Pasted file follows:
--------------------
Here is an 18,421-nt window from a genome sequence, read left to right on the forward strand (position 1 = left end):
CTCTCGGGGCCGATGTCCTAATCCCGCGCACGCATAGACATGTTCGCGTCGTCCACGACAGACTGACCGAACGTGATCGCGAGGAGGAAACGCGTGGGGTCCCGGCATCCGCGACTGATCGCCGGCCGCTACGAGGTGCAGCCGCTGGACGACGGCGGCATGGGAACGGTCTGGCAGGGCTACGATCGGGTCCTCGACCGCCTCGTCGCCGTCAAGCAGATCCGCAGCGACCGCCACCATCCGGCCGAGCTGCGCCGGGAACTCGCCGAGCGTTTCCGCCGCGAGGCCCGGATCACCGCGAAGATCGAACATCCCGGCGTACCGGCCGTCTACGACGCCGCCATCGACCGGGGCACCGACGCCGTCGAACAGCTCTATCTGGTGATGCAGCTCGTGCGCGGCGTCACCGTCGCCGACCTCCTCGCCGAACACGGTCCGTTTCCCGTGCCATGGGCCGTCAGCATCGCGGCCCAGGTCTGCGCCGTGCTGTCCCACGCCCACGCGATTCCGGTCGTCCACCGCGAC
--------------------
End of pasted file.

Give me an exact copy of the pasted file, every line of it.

Here is an 18,421-nt window from a genome sequence, read left to right on the forward strand (position 1 = left end):
CTCTCGGGGCCGATGTCCTAATCCCGCGCACGCATAGACATGTTCGCGTCGTCCACGACAGACTGACCGAACGTGATCGCGAGGAGGAAACGCGTGGGGTCCCGGCATCCGCGACTGATCGCCGGCCGCTACGAGGTGCAGCCGCTGGACGACGGCGGCATGGGAACGGTCTGGCAGGGCTACGATCGGGTCCTCGACCGCCTCGTCGCCGTCAAGCAGATCCGCAGCGACCGCCACCATCCGGCCGAGCTGCGCCGGGAACTCGCCGAGCGTTTCCGCCGCGAGGCCCGGATCACCGCGAAGATCGAACATCCCGGCGTACCGGCCGTCTACGACGCCGCCATCGACCGGGGCACCGACGCCGTCGAACAGCTCTATCTGGTGATGCAGCTCGTGCGCGGCGTCACCGTCGCCGACCTCCTCGCCGAACACGGTCCGTTTCCCGTGCCATGGGCCGTCAGCATCGCGGCCCAGGTCTGCGCCGTGCTGTCCCACGCCCACGCGATTCCGGTCGTCCACCGCGAC